It is well known that if DNA occurs in the cytoplasm of eukaryotic cells, an immune response may be triggered through a myriad of DNA receptors and pathways as part of the immuno response. Yet, apparently the nuclear DNA does not induce any type of such response. Is it known why this happens? Is it just due to the fact that the nuclear DNA is immuno-privileged?
Pattern recognition receptors (PRRs) can potentially discriminate between endogenous and exogenous DNA:
Microbial nucleic acids can be discriminated from self nucleic acids using various parameters, such as their sequence, their tertiary structure, their molecular modifications and their localization. In addition, mislocalized DNA and RNA can be an indicator of cellular damage and infection. 
Microbial nucleic acids are discriminated from self nucleic acids based on different parameters, such as their sequence, structure, molecular modifications and localization. On the other hand, mislocalized self nucleic acids — such as extranuclear DNA or extracellular RNA — can be recognized as DAMPs, probably because they are reliable indicators of cellular damage. 
Somewhat suspect is the similarity of those quotes; I only link to both reviews so as to include both in the references for further reading.
Distinguishing by sequence and structure are self-explanatory. Molecular modifications could include unmethylated CpG sites which are more common in bacterial and viral genomes and are recognized by TLR9.  Mislocalized DNA means any that is found outside the nucleus, which is a sign of damage or infection. Most of the well-studied nucleic-acid-recognizing PRRs are found outside the nucleus: TLRs are constrained to endosomes and the extracellular environment while RLRs are found in the cytoplasm. The as of yet identified DNA sensors like DAI also seem to localize to the cytoplasm. Extranuclear PRRs do not necessarily need to discriminate between endogenous and exogenous DNA: any that they sense is mislocalized. However, at least one dsDNA-recognizing PRR, IFI16, localizes to the nucleus as well as the cytoplasm, where it can recognize viral dsDNA.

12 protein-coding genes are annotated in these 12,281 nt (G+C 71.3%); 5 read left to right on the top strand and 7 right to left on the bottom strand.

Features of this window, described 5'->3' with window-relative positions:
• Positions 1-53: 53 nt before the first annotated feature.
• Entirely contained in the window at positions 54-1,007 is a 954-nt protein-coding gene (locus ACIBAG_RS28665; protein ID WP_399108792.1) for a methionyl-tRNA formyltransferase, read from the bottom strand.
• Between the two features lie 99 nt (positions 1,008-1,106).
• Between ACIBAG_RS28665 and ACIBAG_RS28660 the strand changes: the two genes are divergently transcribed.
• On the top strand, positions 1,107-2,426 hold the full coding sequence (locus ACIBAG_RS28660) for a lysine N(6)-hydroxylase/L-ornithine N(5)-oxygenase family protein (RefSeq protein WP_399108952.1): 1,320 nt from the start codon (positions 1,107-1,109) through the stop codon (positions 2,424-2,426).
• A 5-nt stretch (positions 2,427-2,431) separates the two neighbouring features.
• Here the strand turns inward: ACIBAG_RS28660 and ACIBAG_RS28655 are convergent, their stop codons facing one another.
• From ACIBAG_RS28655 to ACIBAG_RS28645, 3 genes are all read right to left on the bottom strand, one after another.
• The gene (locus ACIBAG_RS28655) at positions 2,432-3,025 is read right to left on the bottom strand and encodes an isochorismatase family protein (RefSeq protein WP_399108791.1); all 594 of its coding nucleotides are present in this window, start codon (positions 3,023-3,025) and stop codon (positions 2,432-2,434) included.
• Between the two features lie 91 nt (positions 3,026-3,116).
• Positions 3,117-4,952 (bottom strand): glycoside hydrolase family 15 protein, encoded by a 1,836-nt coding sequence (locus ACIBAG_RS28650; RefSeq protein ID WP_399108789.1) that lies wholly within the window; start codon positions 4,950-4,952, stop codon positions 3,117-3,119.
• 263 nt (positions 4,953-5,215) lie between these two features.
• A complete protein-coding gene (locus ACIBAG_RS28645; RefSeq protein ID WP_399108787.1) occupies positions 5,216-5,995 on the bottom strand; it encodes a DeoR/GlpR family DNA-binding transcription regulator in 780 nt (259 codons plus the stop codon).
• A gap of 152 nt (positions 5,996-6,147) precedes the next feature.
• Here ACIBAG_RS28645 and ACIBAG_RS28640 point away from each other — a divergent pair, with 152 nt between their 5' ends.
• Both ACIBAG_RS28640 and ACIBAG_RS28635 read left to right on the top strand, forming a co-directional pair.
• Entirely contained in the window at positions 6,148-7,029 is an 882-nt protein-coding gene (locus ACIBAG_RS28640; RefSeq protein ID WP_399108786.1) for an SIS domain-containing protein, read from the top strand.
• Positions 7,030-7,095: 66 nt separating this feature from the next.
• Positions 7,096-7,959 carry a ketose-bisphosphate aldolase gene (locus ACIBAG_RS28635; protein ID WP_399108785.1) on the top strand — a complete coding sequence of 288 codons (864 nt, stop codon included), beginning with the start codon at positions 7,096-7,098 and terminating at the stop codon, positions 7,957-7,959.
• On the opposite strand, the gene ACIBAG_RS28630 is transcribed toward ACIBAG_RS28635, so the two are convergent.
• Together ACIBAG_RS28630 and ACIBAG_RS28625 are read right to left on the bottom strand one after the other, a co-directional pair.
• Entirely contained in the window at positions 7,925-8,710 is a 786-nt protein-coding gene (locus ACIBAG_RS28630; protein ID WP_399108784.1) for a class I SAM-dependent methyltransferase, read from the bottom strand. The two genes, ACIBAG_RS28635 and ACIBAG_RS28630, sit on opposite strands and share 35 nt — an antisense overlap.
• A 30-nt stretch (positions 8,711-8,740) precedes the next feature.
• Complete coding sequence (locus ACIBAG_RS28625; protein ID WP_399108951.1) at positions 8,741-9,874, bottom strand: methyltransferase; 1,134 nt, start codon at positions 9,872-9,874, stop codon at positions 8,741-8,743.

It has been assumed that cells distinguish viral from cellular DNA due to the former's presence in the cytosol. However, … Kerur et al. (2011) propose that the DNA genome of Kaposi's sarcoma-associated herpesvirus (KSHV) is recognized inside the nucleus by the DNA sensor IFI16, leading [to] inflammasome activation. 
IFI16 apparently distinguishes exogenous from endogenous DNA by its length. 
Endogenous DNA is present in vivo as chromatin and the amount of exposed linker DNA between histones is too short to promote the cooperative binding and oligomerization that IFI16 requires for signalling (B). An older model, where IFI16 binds independently, is also shown (A), but it suggests that IFI16 should bind self-DNA and doesn't fit with experimental results.
That is just one specific example of how a PRR can distinguish self from non-self. DNA sensors actually seem to be on the cutting edge of research into the innate immune system and, as such, the complete picture has yet to be determined.
- Broz P, Monack DM. 2013. Newly described pattern recognition receptors team up against intracellular pathogens. Nat Rev Immunol 13(8):551-565.
- Desmet CJ, Ishii KJ. 2012. Nucleic acid sensing at the interface between innate and adaptive immunity in vaccination. Nat Rev Immunol 12(7):479-491.
- Yoneyama M, Fujita T. 2010. Recognition of viral nucleic acids in innate immunity. Rev Med Virol 20(1):4-22.
- Kerur N, Veettil MV, Sharma-Walia N, Bottero V, Sadagopan S, Otageri P, Chandran B. 2011. IFI16 Acts as a Nuclear Pathogen Sensor to Induce the Inflammasome in Response to Kaposi Sarcoma-Associated Herpesvirus Infection. Cell Host Microbe 9(5):363-375.
- Unterholzner L, Bowie AG. 2011. Innate DNA Sensing Moves to the Nucleus (comment on Kerur et al., 2011). Cell Host Microbe 9(5):351-353.
- Morrone SR, Wang T, Constantoulakis LM, Hooy RM, Delannoy MJ, Sohn J. 2014. Cooperative assembly of IFI16 filaments on dsDNA provides insights into host defense strategy. PNAS 111(1):62-67.